Bringing home the Ducati, part 2

Well, I sure slept well Sunday night and I earned it with a 700 mile day. Today’s ride would be about 300 miles or so, much shorter and pleasantly, the final stretch for home. I lingered around the place, packing slowly for the trip, checking the bike over thoroughly as I strapped on the tailbag. Everything was fine except for a loose screw in the left rear turn signal assembly. I used some blue painters tape to ensure the turn signal wouldn’t depart the bike, and stopped at a small used car lot to borrow an allen wrench. Ah, the wonderfully complete Ducati tool kit strikes again. They were very accomodating and in about 5 minutes had tightened the screw and was on my way north.

The wind had picked up considerably, something I didn’t notice at the woods before I left. Now, thinking about it, of course not. I was at ground level, the wind very well blocked by the forest of trees in every direction. Riding north, out in the open, the wind was merciless. All of my other bikes have a windshield, and of course the Goldwing has a full fairing out front. The Ducati can’t be bothered with any of that, so you are left to face the wind on your own. I began to feel like a bobble-head doll, expecially when passing big trucks. After several hours of this, my neck began to complain about it. Looking over my shoulder before moving into the passing lane became somewhat painful, but necessary.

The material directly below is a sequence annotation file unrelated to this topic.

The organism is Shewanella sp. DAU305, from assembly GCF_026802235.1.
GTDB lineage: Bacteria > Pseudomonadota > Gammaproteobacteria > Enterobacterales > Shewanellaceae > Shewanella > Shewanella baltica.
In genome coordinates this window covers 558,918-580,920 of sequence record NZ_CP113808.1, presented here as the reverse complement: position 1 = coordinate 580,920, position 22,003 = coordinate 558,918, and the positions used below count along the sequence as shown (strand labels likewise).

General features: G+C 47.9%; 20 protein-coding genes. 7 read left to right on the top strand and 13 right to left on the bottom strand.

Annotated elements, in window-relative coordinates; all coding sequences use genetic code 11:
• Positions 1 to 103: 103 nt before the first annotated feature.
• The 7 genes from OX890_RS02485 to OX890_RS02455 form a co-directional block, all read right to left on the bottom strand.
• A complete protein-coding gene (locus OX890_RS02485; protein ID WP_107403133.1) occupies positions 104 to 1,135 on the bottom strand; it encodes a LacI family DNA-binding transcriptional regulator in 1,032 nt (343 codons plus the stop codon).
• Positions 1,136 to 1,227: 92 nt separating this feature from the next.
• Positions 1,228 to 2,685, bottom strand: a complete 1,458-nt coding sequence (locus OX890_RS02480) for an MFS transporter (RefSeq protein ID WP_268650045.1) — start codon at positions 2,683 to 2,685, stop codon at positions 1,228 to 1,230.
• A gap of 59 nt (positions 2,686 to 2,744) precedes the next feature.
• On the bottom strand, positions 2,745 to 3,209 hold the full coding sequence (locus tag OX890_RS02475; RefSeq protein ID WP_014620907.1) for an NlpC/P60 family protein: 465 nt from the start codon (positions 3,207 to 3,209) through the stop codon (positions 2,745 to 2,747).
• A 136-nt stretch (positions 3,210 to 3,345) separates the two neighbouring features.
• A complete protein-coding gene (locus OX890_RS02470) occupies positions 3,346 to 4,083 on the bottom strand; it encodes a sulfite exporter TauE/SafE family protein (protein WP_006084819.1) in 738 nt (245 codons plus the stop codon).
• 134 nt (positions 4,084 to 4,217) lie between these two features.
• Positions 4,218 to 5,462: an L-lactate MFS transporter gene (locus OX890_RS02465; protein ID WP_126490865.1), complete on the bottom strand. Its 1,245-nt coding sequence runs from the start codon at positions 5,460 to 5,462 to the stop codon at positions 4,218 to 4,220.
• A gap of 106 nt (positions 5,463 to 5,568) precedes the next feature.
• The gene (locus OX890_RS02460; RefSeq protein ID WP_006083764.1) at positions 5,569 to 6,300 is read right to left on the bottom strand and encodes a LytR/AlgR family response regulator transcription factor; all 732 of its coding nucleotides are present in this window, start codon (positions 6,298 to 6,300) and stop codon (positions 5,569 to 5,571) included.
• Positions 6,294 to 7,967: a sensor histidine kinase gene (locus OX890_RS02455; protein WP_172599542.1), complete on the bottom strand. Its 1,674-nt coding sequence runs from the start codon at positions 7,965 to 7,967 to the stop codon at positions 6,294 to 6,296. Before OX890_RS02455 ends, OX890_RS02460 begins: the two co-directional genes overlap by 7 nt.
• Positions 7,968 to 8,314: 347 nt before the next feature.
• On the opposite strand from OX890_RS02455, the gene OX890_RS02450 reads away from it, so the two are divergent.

One thing I will have to address quickly is the mirrors. They provide a great view of my shoulders and not much more. Sure, you can lean right or left to actually see behind you, but since I do my best to keep a good scan going I was moving around a lot. I’m going with bar-end mirrors to solve this problem. Yes, they will widen the bike but more importantly they will provide a clear view to the rear – absolutely essential when riding in any traffic at all. The brand I will probably purchase is CRG, they have a ball and detent to fold them inward when parking or covering the bike – a handy feature. Review to follow.

When I was riding the final few miles home, it got cold. The thermometer said 50 degrees, but when you’re moving at 70+ mph with no wind protection it seems a good bit cooler than that. It was good to see home, and better still to have a nice hot shower and cup of coffee. A long ride, on a reliable machine, is fun all by itself. But, being home is good too. I can see a few changes to the bike – I had plenty of time to think about what they might be and with some miles on it I think I can prioritize the changes pretty well. The mods and accessories phase is underway.